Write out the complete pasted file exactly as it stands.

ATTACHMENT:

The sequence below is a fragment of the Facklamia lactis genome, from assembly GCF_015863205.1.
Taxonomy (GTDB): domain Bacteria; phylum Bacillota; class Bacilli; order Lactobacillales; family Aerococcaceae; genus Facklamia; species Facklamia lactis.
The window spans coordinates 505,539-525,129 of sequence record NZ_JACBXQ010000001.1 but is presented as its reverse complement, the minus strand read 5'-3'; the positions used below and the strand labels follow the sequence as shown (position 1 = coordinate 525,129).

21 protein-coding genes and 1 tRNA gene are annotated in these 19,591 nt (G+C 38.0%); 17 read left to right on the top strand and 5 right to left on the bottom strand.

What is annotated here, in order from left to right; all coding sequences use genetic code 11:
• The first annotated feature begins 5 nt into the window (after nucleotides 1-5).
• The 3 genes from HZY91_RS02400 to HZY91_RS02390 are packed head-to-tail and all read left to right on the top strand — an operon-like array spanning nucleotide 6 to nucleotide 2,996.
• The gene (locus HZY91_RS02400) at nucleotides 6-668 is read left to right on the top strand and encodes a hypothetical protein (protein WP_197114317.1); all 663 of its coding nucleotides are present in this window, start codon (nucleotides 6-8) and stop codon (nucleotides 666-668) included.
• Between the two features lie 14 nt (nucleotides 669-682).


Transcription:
The sequence below is a fragment of the Facklamia lactis genome, from assembly GCF_015863205.1.
Taxonomy (GTDB): domain Bacteria; phylum Bacillota; class Bacilli; order Lactobacillales; family Aerococcaceae; genus Facklamia; species Facklamia lactis.
The window spans coordinates 505,539-525,129 of sequence record NZ_JACBXQ010000001.1 but is presented as its reverse complement, the minus strand read 5'-3'; the positions used below and the strand labels follow the sequence as shown (position 1 = coordinate 525,129).

21 protein-coding genes and 1 tRNA gene are annotated in these 19,591 nt (G+C 38.0%); 17 read left to right on the top strand and 5 right to left on the bottom strand.

What is annotated here, in order from left to right; all coding sequences use genetic code 11:
• The first annotated feature begins 5 nt into the window (after nucleotides 1-5).
• The 3 genes from HZY91_RS02400 to HZY91_RS02390 are packed head-to-tail and all read left to right on the top strand — an operon-like array spanning nucleotide 6 to nucleotide 2,996.
• The gene (locus HZY91_RS02400) at nucleotides 6-668 is read left to right on the top strand and encodes a hypothetical protein (protein WP_197114317.1); all 663 of its coding nucleotides are present in this window, start codon (nucleotides 6-8) and stop codon (nucleotides 666-668) included.
• Between the two features lie 14 nt (nucleotides 669-682).